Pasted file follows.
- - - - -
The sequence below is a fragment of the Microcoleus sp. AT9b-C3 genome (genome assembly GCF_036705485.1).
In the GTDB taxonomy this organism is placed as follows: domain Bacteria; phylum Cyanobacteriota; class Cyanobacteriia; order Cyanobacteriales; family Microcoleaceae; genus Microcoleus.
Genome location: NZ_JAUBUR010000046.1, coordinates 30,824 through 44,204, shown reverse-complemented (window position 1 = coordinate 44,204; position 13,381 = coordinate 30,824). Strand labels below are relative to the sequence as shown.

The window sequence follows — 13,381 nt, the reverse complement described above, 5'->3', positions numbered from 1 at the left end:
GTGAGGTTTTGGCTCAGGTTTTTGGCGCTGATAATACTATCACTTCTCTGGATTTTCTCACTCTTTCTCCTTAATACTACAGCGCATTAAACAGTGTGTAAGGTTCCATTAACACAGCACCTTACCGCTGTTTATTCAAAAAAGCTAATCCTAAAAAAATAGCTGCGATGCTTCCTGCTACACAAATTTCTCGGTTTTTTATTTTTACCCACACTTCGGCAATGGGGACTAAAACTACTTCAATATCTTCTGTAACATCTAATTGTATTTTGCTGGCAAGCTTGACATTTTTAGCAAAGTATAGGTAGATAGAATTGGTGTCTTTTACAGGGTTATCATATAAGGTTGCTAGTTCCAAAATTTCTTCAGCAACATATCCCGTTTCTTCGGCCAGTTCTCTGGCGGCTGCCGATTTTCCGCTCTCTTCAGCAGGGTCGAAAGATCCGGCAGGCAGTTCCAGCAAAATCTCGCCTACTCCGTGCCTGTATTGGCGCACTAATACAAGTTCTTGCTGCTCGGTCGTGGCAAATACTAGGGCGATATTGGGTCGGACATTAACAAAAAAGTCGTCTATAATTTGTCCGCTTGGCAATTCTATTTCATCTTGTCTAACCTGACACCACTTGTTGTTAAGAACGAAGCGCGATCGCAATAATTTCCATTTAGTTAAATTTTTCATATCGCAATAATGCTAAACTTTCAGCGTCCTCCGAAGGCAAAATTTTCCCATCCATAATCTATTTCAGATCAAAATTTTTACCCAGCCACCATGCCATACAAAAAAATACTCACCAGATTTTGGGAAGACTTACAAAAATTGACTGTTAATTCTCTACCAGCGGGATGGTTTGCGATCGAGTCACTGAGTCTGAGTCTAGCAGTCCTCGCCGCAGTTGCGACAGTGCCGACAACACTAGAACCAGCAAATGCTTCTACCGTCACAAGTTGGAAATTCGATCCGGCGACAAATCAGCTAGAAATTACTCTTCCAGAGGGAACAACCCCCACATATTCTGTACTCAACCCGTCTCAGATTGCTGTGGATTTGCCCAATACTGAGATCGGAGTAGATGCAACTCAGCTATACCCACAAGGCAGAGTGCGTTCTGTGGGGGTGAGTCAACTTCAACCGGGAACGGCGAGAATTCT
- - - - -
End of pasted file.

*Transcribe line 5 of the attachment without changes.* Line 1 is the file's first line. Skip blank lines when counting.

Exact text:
GTGAGGTTTTGGCTCAGGTTTTTGGCGCTGATAATACTATCACTTCTCTGGATTTTCTCACTCTTTCTCCTTAATACTACAGCGCATTAAACAGTGTGTAAGGTTCCATTAACACAGCACCTTACCGCTGTTTATTCAAAAAAGCTAATCCTAAAAAAATAGCTGCGATGCTTCCTGCTACACAAATTTCTCGGTTTTTTATTTTTACCCACACTTCGGCAATGGGGACTAAAACTACTTCAATATCTTCTGTAACATCTAATTGTATTTTGCTGGCAAGCTTGACATTTTTAGCAAAGTATAGGTAGATAGAATTGGTGTCTTTTACAGGGTTATCATATAAGGTTGCTAGTTCCAAAATTTCTTCAGCAACATATCCCGTTTCTTCGGCCAGTTCTCTGGCGGCTGCCGATTTTCCGCTCTCTTCAGCAGGGTCGAAAGATCCGGCAGGCAGTTCCAGCAAAATCTCGCCTACTCCGTGCCTGTATTGGCGCACTAATACAAGTTCTTGCTGCTCGGTCGTGGCAAATACTAGGGCGATATTGGGTCGGACATTAACAAAAAAGTCGTCTATAATTTGTCCGCTTGGCAATTCTATTTCATCTTGTCTAACCTGACACCACTTGTTGTTAAGAACGAAGCGCGATCGCAATAATTTCCATTTAGTTAAATTTTTCATATCGCAATAATGCTAAACTTTCAGCGTCCTCCGAAGGCAAAATTTTCCCATCCATAATCTATTTCAGATCAAAATTTTTACCCAGCCACCATGCCATACAAAAAAATACTCACCAGATTTTGGGAAGACTTACAAAAATTGACTGTTAATTCTCTACCAGCGGGATGGTTTGCGATCGAGTCACTGAGTCTGAGTCTAGCAGTCCTCGCCGCAGTTGCGACAGTGCCGACAACACTAGAACCAGCAAATGCTTCTACCGTCACAAGTTGGAAATTCGATCCGGCGACAAATCAGCTAGAAATTACTCTTCCAGAGGGAACAACCCCCACATATTCTGTACTCAACCCGTCTCAGATTGCTGTGGATTTGCCCAATACTGAGATCGGAGTAGATGCAACTCAGCTATACCCACAAGGCAGAGTGCGTTCTGTGGGGGTGAGTCAACTTCAACCGGGAACGGCGAGAATTCT